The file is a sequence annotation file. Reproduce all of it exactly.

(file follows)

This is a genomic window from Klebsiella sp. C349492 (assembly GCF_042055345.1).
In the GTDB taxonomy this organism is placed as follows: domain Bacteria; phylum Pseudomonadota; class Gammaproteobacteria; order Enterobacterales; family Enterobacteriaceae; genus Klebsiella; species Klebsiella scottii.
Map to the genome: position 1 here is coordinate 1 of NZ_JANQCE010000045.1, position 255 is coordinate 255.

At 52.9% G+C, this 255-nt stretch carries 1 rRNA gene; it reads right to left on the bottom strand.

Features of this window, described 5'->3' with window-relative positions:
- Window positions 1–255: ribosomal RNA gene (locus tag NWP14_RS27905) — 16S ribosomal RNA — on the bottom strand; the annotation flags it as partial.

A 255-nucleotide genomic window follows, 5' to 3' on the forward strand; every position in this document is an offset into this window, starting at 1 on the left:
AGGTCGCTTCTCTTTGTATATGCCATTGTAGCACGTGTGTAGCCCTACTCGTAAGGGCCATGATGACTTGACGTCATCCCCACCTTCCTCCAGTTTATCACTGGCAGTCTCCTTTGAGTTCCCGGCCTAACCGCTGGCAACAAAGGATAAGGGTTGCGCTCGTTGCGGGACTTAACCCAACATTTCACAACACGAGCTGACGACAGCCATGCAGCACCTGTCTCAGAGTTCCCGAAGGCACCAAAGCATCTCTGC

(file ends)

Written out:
This is a genomic window from Klebsiella sp. C349492 (assembly GCF_042055345.1).
In the GTDB taxonomy this organism is placed as follows: domain Bacteria; phylum Pseudomonadota; class Gammaproteobacteria; order Enterobacterales; family Enterobacteriaceae; genus Klebsiella; species Klebsiella scottii.
Map to the genome: position 1 here is coordinate 1 of NZ_JANQCE010000045.1, position 255 is coordinate 255.

At 52.9% G+C, this 255-nt stretch carries 1 rRNA gene; it reads right to left on the bottom strand.

Features of this window, described 5'->3' with window-relative positions:
- Window positions 1–255: ribosomal RNA gene (locus tag NWP14_RS27905) — 16S ribosomal RNA — on the bottom strand; the annotation flags it as partial.

A 255-nucleotide genomic window follows, 5' to 3' on the forward strand; every position in this document is an offset into this window, starting at 1 on the left:
AGGTCGCTTCTCTTTGTATATGCCATTGTAGCACGTGTGTAGCCCTACTCGTAAGGGCCATGATGACTTGACGTCATCCCCACCTTCCTCCAGTTTATCACTGGCAGTCTCCTTTGAGTTCCCGGCCTAACCGCTGGCAACAAAGGATAAGGGTTGCGCTCGTTGCGGGACTTAACCCAACATTTCACAACACGAGCTGACGACAGCCATGCAGCACCTGTCTCAGAGTTCCCGAAGGCACCAAAGCATCTCTGC